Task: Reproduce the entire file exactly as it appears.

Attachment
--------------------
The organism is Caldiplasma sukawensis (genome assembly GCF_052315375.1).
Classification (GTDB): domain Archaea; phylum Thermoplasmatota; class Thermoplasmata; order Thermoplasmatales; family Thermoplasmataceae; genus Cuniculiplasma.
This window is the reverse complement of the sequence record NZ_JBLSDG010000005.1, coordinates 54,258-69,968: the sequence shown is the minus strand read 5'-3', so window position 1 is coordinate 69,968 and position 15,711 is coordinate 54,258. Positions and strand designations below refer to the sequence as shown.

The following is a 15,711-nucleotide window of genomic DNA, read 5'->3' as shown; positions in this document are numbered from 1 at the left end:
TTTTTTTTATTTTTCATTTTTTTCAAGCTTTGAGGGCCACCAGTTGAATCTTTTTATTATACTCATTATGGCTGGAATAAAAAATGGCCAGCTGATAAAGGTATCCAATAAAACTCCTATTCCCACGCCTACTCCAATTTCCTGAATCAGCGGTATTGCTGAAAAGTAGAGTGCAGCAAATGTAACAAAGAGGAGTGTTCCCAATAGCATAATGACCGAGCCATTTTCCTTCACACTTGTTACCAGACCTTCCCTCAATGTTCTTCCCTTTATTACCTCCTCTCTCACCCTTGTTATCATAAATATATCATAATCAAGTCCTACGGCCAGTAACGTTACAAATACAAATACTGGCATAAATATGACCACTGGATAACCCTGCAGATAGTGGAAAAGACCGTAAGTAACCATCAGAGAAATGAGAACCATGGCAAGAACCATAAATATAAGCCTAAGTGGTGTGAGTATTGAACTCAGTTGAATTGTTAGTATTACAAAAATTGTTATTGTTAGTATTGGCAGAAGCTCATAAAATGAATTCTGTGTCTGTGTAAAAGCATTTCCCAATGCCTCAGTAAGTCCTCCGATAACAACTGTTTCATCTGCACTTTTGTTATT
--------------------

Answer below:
The organism is Caldiplasma sukawensis (genome assembly GCF_052315375.1).
Classification (GTDB): domain Archaea; phylum Thermoplasmatota; class Thermoplasmata; order Thermoplasmatales; family Thermoplasmataceae; genus Cuniculiplasma.
This window is the reverse complement of the sequence record NZ_JBLSDG010000005.1, coordinates 54,258-69,968: the sequence shown is the minus strand read 5'-3', so window position 1 is coordinate 69,968 and position 15,711 is coordinate 54,258. Positions and strand designations below refer to the sequence as shown.

The following is a 15,711-nucleotide window of genomic DNA, read 5'->3' as shown; positions in this document are numbered from 1 at the left end:
TTTTTTTTATTTTTCATTTTTTTCAAGCTTTGAGGGCCACCAGTTGAATCTTTTTATTATACTCATTATGGCTGGAATAAAAAATGGCCAGCTGATAAAGGTATCCAATAAAACTCCTATTCCCACGCCTACTCCAATTTCCTGAATCAGCGGTATTGCTGAAAAGTAGAGTGCAGCAAATGTAACAAAGAGGAGTGTTCCCAATAGCATAATGACCGAGCCATTTTCCTTCACACTTGTTACCAGACCTTCCCTCAATGTTCTTCCCTTTATTACCTCCTCTCTCACCCTTGTTATCATAAATATATCATAATCAAGTCCTACGGCCAGTAACGTTACAAATACAAATACTGGCATAAATATGACCACTGGATAACCCTGCAGATAGTGGAAAAGACCGTAAGTAACCATCAGAGAAATGAGAACCATGGCAAGAACCATAAATATAAGCCTAAGTGGTGTGAGTATTGAACTCAGTTGAATTGTTAGTATTACAAAAATTGTTATTGTTAGTATTGGCAGAAGCTCATAAAATGAATTCTGTGTCTGTGTAAAAGCATTTCCCAATGCCTCAGTAAGTCCTCCGATAACAACTGTTTCATCTGCACTTTTGTTATT